States that have both a medical marijuana law and have removed jail time for possessing small amounts of marijuana
Minnesota House of Representatives votes to legalize cannabis, Senate fails to act
Last update: October 6, 2021
On May 13, 2021, the Minnesota House of Representatives voted to legalize cannabis in a 72-61 vote! This was the first time either chamber of the state legislature voted to legalize cannabis.
Unfortunately, however, the legislature adjourned its regular session two days later, with the Senate companion bill stalled in committee. When the legislature reconvenes its regular session in 2022, legislation picks up where it left off. Thus far, the Minnesota Senate’s Republican majority has refused to heed the will of voters and move bills to legalize cannabis. Until September 2021, the Senate was led by Paul Gazelka, who is strongly opposed to legalization. However, Gazelka stepped down to run for governor, and Senate Republicans chose a new leader — Jeremy Miller. It’s time to put pressure on the Senate to take up this popular bill and put an end the state’s wasteful and harmful war on cannabis.
Legalization would create tens of thousands of desperately needed jobs and hundreds of millions in tax revenue, and it would reduce unnecessary stops, searches, and arrests that unfairly and unequally target Black Minnesotans. A 2020 ACLU report shows Minnesota has the eighth worst racial disparities in the nation, with Black individuals 5.4 times as likely to be arrested for marijuana possession as whites, despite nearly identical use rates.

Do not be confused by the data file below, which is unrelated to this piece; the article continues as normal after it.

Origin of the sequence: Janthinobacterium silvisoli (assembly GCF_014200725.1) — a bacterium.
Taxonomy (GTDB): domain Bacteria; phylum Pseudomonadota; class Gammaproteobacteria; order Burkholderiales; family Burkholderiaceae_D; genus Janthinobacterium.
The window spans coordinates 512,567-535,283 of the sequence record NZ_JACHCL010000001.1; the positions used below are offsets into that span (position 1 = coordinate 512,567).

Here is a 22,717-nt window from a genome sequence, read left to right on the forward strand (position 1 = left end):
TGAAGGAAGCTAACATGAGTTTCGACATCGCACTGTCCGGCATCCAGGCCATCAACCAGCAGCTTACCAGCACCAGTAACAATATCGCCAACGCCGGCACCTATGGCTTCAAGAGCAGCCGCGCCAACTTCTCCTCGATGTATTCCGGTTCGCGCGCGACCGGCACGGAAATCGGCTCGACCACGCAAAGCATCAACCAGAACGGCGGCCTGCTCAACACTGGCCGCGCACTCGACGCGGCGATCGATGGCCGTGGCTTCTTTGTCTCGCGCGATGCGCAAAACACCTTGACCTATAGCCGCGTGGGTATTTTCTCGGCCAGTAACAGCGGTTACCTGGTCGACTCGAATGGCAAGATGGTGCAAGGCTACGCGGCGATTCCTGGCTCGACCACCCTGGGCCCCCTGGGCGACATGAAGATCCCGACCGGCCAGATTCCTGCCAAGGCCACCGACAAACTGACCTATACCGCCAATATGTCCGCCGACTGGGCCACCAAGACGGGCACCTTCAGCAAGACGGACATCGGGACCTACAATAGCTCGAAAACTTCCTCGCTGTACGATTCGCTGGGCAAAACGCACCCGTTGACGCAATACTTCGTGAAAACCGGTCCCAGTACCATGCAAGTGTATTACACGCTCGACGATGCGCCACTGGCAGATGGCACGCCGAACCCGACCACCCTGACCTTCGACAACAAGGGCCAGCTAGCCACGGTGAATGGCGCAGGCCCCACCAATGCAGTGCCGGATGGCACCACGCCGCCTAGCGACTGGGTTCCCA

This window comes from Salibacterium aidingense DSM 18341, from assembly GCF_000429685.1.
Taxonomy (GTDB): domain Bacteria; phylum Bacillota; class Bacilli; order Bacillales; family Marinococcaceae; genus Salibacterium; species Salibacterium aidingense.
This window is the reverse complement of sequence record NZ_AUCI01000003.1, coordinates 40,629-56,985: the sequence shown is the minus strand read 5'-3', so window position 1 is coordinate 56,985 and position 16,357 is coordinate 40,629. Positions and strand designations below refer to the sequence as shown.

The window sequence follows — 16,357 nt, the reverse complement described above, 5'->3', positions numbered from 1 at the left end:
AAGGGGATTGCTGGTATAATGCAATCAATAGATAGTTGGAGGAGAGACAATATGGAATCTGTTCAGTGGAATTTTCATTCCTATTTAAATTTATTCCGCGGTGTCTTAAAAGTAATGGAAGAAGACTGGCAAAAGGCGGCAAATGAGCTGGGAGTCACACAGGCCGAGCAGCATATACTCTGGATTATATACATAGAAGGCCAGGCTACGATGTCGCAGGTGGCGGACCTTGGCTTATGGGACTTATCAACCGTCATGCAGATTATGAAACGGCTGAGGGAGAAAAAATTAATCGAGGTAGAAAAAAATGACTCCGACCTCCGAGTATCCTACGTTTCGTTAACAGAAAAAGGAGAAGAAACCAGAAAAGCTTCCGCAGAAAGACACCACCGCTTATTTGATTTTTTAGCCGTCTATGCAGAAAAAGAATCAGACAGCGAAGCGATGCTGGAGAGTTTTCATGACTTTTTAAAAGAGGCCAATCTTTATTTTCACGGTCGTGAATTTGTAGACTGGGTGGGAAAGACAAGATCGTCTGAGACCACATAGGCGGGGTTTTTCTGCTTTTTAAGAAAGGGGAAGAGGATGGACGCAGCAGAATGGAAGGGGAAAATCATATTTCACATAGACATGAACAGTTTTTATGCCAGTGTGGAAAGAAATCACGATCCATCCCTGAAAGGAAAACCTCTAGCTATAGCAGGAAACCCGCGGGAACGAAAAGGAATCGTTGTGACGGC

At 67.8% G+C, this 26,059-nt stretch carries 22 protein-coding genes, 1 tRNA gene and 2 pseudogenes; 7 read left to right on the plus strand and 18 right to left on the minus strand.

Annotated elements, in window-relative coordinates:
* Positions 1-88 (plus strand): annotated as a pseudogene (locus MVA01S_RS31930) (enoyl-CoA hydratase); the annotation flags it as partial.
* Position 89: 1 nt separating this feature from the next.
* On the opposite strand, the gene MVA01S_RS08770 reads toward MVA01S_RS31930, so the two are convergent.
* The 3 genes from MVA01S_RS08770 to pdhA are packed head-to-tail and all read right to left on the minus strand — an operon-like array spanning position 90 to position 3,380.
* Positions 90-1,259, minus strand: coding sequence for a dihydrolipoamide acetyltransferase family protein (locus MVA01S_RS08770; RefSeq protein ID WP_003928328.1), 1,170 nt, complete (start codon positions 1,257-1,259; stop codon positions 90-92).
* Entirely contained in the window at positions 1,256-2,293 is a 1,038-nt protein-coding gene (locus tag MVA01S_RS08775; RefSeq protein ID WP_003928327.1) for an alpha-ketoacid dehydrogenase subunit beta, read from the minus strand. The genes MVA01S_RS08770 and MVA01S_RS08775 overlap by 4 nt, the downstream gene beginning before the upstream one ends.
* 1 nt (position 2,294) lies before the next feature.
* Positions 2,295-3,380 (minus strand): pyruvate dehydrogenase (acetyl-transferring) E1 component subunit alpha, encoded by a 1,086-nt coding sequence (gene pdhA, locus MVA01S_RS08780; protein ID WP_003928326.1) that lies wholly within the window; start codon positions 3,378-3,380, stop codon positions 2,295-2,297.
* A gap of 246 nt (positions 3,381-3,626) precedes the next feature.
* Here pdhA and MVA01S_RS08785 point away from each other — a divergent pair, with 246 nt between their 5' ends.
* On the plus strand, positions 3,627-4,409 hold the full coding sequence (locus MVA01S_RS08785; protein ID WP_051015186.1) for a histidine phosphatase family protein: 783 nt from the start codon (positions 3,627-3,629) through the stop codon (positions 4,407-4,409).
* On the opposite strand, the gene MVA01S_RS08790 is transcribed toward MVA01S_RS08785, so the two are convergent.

Minnesota’s medical cannabis program expands; legislature adds flower and smoking
In 2014, then-Governor Mark Dayton signed into law a medical marijuana program after insisting on modifications that made it extremely restrictive and that drive up the costs of medical cannabis.
Among the restrictions were: the qualifying conditions were exceptionally limited; raw/ flower cannabis was prohibited; medical professionals had greater burdens to participate; and the manufacturers/ dispensaries were extremely limited. Thanks to the work of advocates and the openness of regulators, the program has improved substantially since then but remains restrictive.
Local advocates, often with assistance from MPP, have petitioned the Minnesota Office of Medical Cannabis to add qualifying conditions. As a result, the program has slowly expanded. The law required the office to consider adding intractable pain, which it approved in 2015. Then, following the petition process, it added PTSD in 2016, obstructive sleep apnea and autism in late 2017, Alzheimer’s disease in 2018, and chronic pain in 2019. The health department also approved macular degeneration, but it was rejected by the legislature. Beginning in August 2021, sickle cell disease and chronic motor or vocal tic disorder will qualify.
In May 2021, the legislature approved allowing raw/ flower cannabis — including smoking — for adults 21 and older and expanded caregiver provisions. On May 25, 2021, Gov. Tim Walz signed the bill (HF 2128) into law.